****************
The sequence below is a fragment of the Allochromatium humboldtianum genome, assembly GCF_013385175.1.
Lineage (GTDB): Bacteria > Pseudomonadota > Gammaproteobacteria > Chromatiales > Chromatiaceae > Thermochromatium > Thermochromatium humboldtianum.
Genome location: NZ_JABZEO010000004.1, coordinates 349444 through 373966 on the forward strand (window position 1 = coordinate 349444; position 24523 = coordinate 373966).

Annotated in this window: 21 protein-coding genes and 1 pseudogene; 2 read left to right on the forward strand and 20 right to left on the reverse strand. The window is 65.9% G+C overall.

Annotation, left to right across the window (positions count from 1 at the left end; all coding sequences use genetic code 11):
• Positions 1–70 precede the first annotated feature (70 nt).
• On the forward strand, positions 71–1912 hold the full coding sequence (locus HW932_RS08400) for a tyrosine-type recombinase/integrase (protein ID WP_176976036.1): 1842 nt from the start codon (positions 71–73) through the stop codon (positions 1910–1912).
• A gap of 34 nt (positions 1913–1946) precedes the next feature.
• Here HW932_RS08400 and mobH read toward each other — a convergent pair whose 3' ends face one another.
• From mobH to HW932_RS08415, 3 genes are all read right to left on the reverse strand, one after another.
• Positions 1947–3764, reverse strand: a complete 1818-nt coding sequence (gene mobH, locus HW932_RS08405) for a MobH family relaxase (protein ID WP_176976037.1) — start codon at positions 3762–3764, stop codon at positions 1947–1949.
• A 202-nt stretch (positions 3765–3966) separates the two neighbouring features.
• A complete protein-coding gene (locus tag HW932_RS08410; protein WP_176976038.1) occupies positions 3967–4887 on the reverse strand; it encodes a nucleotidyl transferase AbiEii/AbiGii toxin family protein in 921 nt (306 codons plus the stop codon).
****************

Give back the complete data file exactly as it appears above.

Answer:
The sequence below is a fragment of the Allochromatium humboldtianum genome, assembly GCF_013385175.1.
Lineage (GTDB): Bacteria > Pseudomonadota > Gammaproteobacteria > Chromatiales > Chromatiaceae > Thermochromatium > Thermochromatium humboldtianum.
Genome location: NZ_JABZEO010000004.1, coordinates 349444 through 373966 on the forward strand (window position 1 = coordinate 349444; position 24523 = coordinate 373966).

Annotated in this window: 21 protein-coding genes and 1 pseudogene; 2 read left to right on the forward strand and 20 right to left on the reverse strand. The window is 65.9% G+C overall.

Annotation, left to right across the window (positions count from 1 at the left end; all coding sequences use genetic code 11):
• Positions 1–70 precede the first annotated feature (70 nt).
• On the forward strand, positions 71–1912 hold the full coding sequence (locus HW932_RS08400) for a tyrosine-type recombinase/integrase (protein ID WP_176976036.1): 1842 nt from the start codon (positions 71–73) through the stop codon (positions 1910–1912).
• A gap of 34 nt (positions 1913–1946) precedes the next feature.
• Here HW932_RS08400 and mobH read toward each other — a convergent pair whose 3' ends face one another.
• From mobH to HW932_RS08415, 3 genes are all read right to left on the reverse strand, one after another.
• Positions 1947–3764, reverse strand: a complete 1818-nt coding sequence (gene mobH, locus HW932_RS08405) for a MobH family relaxase (protein ID WP_176976037.1) — start codon at positions 3762–3764, stop codon at positions 1947–1949.
• A 202-nt stretch (positions 3765–3966) separates the two neighbouring features.
• A complete protein-coding gene (locus tag HW932_RS08410; protein WP_176976038.1) occupies positions 3967–4887 on the reverse strand; it encodes a nucleotidyl transferase AbiEii/AbiGii toxin family protein in 921 nt (306 codons plus the stop codon).